Chair Swing3

Chair Swing1

Weaving the rope…

You may want to use a different method of weaving your rope through your chair. If yours has arms, you might thread the rope through them. With ours, we centered the holes between the sides of the chair and the end of the boards. Mr. Matrimony did say that the way the inspiration chair was “roped” may not work if someone leans back. He thought weaving the rope through the back of the chair would be sturdy. If you don’t think your chair is sturdy, don’t use it as a swing! Before you even sit in it, make sure it’s strong enough for human use. To leave the most possible strength we could in the rope, we used one continuous piece. It took a couple of tries to get it “just so”, but when it was finished, we felt it was safe.

Chair Swing Knot

When I sit in our chair, it does feel very sturdy. I can actually swing in it! It’s great!!!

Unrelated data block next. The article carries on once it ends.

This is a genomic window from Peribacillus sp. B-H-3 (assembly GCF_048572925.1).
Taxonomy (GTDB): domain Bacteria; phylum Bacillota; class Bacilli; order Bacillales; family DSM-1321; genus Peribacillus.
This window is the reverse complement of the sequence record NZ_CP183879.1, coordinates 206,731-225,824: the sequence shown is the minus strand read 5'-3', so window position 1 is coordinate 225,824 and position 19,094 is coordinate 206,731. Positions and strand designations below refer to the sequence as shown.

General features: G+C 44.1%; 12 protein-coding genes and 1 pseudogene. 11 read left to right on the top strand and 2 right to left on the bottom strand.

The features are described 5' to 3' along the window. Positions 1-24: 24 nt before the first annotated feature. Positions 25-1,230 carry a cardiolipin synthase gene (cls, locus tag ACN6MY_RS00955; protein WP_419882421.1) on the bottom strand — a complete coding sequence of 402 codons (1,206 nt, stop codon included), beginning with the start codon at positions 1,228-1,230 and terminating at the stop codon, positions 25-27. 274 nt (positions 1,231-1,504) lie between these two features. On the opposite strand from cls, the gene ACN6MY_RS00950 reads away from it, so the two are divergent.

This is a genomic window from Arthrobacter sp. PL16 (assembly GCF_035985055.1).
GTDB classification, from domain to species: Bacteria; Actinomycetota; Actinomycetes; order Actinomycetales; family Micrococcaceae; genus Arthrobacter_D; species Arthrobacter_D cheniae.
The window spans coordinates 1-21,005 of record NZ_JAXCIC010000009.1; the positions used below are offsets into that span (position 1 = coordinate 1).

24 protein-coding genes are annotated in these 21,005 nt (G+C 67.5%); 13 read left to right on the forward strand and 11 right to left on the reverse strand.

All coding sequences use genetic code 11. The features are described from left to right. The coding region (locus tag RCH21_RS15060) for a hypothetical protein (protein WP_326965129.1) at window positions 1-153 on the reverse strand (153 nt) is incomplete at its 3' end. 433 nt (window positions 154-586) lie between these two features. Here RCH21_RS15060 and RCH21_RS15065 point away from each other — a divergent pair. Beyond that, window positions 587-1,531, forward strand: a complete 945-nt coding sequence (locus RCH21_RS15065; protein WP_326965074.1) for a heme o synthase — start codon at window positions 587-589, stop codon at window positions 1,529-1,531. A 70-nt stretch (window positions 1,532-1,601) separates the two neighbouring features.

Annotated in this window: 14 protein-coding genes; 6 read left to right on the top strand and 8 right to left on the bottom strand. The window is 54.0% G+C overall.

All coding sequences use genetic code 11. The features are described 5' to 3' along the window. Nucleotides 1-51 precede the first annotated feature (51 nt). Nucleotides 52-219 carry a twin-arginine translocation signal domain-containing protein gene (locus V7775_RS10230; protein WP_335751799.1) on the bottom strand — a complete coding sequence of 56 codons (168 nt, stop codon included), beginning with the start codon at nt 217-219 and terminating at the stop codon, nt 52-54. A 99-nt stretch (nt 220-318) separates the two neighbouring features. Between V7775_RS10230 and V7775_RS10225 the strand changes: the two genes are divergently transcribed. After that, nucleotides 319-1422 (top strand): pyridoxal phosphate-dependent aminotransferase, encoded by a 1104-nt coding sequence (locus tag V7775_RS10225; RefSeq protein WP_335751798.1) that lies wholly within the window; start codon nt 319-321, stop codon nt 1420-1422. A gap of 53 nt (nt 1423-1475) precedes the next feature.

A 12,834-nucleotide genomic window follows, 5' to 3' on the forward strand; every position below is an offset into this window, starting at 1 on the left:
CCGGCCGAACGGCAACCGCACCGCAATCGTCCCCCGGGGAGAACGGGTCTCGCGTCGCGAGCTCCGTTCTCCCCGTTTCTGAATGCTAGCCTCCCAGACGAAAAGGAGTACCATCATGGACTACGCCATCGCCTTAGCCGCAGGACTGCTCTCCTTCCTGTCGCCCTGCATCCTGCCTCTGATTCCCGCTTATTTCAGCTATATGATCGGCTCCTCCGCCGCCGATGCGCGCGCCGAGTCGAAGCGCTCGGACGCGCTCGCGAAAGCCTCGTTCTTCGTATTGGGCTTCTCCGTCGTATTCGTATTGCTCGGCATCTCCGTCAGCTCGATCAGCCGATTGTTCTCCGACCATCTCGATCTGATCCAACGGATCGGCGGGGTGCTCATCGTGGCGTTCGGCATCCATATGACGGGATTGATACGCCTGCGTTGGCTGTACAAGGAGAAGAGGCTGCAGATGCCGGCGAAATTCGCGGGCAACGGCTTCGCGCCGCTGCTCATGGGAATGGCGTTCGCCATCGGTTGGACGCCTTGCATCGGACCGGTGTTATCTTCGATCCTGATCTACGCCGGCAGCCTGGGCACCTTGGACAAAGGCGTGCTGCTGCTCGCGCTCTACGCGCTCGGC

Fisherman's Knot

Mr. Matrimony used a “Fisherman’s Knot” for our swing. He thinks it’s the best because as the knots pull on each other, they add strength to both knots, from both ends of the rope. You might want to search the internet to find which knot will be best for where your chair will be. If you are tying it around a tree limb, for instance, you may want a different type of knot. I would ask someone at the hardware store. They really are a wealth of information.

Pippaloo, enjoying the new swing

You should know…
When I write out my directions, I’m not the most technical thinking person. What you read, and even what you see in my pictures may not make any sense at all! My point is, if I can do it, YOU CAN TOO!!! Just give it a go! Don’t let lack of expertize hold you back. What’s the worst that will happen? You’ll have a really cute chair swing no one can sit in? Fine! Make this one a planter and start over. Just give it a go. Be BOLD!

The hardest part about crafting is starting.

How many Pinterest Boards are you going to fill up with ideas before you actually DO them? I even started a board I titled, “Pinterest Ideas I Actually Did!” I challenge you to start one too. Please share with me when you do!